Short-term vision gains at 12 weeks correlate with long-term vision gains at 2 years: results from the BEVORDEX randomised clinical trial of bevacizumab versus dexamethasone implants for diabetic macular oedema

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Abstract

Aim

To determine whether early vision gains predict long-term visual outcomes in the BEVORDEX randomised clinical trial of bevacizumab or dexamethasone implants for diabetic macular oedema.

Methods

Post hoc analysis of 68 study eyes (77%) that completed 2 years follow-up of the BEVORDEX multicentre randomised clinical trial set in Australia (ClinicalTrials.gov identifier: NCT01298076). Study eyes from both groups were combined and stratified by visual acuity (VA) change in the first 12 weeks in to three groups: (a) suboptimal gain: <5 letters gain (includes VA loss), (b) moderate gain: 5–9 letters gain, (c) pronounced gain: ≥10 letters gain. This was correlated with VA outcome at 104 weeks taking into account treatment allocation and baseline lens status.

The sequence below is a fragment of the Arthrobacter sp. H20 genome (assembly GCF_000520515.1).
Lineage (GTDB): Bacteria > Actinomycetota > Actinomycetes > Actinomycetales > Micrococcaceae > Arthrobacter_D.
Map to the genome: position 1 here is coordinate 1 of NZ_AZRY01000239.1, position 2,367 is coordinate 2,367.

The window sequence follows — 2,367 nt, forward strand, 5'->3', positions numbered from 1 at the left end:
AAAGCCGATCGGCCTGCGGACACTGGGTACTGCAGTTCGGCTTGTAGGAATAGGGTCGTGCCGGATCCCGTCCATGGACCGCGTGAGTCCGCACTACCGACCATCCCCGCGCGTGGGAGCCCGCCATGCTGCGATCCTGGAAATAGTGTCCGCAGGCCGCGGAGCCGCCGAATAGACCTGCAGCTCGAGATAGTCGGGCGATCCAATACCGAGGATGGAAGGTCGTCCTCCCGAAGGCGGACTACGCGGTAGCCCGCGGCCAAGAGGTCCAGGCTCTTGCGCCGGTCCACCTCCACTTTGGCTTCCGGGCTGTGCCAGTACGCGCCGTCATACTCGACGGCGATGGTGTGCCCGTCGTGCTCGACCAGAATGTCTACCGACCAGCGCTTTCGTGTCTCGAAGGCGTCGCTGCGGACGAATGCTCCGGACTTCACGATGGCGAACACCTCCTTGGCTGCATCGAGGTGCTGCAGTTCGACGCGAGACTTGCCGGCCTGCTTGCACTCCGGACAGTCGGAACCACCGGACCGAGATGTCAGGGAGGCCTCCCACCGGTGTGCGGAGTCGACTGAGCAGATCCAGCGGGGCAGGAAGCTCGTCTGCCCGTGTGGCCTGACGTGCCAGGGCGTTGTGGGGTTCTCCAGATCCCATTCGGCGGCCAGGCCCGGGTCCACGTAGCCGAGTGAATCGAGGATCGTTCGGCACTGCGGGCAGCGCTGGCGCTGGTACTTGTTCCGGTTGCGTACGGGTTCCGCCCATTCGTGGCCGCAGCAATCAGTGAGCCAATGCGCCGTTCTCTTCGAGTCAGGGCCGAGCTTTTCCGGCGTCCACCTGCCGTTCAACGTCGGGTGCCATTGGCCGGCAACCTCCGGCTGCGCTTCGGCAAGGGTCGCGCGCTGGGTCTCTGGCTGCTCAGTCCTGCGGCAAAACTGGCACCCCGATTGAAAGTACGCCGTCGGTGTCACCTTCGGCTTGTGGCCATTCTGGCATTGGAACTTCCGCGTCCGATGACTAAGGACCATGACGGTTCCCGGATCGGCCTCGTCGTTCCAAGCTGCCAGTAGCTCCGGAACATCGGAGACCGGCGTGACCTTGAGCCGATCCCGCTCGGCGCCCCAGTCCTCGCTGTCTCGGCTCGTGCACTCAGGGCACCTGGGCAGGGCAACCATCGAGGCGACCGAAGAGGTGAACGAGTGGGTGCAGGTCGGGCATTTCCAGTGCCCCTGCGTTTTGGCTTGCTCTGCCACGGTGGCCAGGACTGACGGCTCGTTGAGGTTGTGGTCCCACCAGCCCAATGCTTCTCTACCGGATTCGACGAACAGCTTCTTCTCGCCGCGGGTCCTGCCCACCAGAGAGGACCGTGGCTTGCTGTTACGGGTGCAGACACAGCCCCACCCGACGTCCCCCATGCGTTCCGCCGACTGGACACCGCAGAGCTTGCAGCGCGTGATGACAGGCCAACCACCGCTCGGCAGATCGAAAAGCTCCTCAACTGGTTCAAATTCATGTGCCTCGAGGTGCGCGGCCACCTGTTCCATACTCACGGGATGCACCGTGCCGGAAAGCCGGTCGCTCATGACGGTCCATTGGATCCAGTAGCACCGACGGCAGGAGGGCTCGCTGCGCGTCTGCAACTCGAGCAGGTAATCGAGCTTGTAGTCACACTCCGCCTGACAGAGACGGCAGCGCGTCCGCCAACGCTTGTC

Results

The change in VA in the first 12 weeks was significantly correlated with VA change at 104 weeks (p<0.001). This was independent of treatment allocation (p=0.353) and lens status at baseline (p=0.593). The change in central macular thickness at 12 weeks did not correlate with VA gain at 104 weeks (p=0.847).

Conclusion

Short-term visual gain at 12 weeks was strongly correlated with long-term vision improvement independent of treatment allocation or baseline lens status. Early improvement in central macular thickness was not predictive of long-term visual outcomes.

Trial registration number

NCT01298076, Post-results.

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